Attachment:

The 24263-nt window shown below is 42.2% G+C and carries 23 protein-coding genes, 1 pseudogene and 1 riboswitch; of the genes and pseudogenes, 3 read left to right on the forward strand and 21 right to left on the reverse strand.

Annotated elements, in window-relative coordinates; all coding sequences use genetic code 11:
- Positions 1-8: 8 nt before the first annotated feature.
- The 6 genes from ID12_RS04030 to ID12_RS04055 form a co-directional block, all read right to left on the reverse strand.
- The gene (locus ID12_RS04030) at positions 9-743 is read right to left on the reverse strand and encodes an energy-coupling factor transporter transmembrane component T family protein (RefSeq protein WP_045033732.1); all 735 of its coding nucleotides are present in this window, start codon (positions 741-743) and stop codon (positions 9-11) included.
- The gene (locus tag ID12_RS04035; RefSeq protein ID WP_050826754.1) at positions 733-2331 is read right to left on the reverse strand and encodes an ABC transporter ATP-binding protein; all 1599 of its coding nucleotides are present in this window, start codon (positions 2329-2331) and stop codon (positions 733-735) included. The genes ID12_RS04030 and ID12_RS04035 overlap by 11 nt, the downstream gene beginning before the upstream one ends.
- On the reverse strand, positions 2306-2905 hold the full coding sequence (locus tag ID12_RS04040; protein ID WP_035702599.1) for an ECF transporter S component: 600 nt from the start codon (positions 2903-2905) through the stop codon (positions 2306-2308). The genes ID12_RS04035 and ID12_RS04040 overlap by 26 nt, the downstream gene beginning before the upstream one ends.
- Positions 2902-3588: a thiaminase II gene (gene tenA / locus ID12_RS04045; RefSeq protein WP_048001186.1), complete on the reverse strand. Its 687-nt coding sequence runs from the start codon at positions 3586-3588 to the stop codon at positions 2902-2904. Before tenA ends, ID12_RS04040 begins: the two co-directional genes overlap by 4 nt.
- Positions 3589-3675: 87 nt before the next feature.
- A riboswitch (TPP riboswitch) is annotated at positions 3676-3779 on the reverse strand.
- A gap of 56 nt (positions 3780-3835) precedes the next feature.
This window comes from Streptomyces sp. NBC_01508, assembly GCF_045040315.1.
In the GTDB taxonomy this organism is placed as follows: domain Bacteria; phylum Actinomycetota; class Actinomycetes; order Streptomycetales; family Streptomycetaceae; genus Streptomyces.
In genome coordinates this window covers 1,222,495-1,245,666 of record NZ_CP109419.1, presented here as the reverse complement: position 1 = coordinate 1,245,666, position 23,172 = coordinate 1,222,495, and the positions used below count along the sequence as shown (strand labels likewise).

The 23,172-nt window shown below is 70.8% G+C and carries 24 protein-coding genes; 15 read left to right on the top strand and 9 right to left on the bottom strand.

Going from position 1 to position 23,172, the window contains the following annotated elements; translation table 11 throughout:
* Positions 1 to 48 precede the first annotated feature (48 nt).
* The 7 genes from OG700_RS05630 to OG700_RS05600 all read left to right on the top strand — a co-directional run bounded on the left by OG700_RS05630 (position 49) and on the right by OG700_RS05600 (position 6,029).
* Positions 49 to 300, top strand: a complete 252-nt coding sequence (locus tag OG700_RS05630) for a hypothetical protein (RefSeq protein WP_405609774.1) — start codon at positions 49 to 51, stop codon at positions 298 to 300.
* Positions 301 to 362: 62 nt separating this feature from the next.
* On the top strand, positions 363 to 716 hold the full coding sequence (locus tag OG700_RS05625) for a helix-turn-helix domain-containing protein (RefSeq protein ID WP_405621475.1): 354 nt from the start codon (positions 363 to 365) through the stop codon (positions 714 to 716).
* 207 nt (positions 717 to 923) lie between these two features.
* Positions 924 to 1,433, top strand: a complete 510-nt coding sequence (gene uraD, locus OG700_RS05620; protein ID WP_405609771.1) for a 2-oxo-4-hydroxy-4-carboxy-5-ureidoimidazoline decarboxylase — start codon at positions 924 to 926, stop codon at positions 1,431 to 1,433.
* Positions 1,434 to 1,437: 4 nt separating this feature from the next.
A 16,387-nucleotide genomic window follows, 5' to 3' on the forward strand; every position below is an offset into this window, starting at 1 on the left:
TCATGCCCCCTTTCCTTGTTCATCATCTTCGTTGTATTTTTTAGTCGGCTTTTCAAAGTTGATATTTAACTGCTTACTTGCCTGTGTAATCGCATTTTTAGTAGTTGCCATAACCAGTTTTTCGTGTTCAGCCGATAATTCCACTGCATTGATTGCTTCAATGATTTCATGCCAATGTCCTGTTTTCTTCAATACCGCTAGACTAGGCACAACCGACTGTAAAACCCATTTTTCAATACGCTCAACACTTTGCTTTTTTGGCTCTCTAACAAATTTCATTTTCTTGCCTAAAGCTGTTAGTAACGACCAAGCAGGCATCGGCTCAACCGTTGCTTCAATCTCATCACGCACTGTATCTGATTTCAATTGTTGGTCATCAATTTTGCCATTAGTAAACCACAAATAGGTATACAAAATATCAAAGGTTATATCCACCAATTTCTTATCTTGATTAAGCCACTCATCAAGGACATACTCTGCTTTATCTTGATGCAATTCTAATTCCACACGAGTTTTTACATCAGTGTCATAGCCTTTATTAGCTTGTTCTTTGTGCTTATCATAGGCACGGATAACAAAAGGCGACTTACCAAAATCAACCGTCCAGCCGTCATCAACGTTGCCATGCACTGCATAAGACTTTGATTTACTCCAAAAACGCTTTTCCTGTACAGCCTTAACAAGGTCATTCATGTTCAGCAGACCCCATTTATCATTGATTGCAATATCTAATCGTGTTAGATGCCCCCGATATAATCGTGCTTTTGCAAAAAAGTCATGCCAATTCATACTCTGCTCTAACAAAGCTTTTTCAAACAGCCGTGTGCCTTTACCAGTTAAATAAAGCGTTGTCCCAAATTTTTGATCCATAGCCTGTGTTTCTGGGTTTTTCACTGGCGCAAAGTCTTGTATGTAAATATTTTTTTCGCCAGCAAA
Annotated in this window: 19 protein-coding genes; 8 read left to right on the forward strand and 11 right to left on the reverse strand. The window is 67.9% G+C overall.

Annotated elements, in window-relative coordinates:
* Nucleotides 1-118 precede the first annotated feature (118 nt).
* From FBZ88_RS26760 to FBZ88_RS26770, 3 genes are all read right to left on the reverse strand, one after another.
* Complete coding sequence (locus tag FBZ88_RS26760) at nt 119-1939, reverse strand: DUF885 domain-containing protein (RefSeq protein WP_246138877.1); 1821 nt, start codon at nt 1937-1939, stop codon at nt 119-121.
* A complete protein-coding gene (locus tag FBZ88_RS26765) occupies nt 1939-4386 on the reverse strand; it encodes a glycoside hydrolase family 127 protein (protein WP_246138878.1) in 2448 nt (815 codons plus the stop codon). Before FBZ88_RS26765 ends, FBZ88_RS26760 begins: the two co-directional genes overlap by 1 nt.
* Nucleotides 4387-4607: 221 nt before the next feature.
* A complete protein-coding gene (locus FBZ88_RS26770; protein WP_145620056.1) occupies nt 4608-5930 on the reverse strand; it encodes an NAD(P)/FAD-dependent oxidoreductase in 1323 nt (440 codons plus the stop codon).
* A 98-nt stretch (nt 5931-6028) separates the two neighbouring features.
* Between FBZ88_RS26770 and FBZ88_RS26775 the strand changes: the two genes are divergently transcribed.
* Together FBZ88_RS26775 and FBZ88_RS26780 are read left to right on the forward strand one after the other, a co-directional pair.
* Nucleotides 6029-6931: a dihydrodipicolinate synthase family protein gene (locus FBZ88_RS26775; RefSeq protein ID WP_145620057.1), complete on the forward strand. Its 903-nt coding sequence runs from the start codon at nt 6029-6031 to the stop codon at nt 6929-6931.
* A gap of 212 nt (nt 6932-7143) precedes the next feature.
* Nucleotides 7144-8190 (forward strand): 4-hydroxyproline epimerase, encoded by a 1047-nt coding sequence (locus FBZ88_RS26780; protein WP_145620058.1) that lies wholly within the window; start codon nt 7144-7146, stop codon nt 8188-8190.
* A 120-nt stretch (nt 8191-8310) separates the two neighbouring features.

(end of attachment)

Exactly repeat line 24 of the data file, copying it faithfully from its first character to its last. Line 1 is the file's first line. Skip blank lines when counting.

* Positions 1,434 to 1,437: 4 nt separating this feature from the next.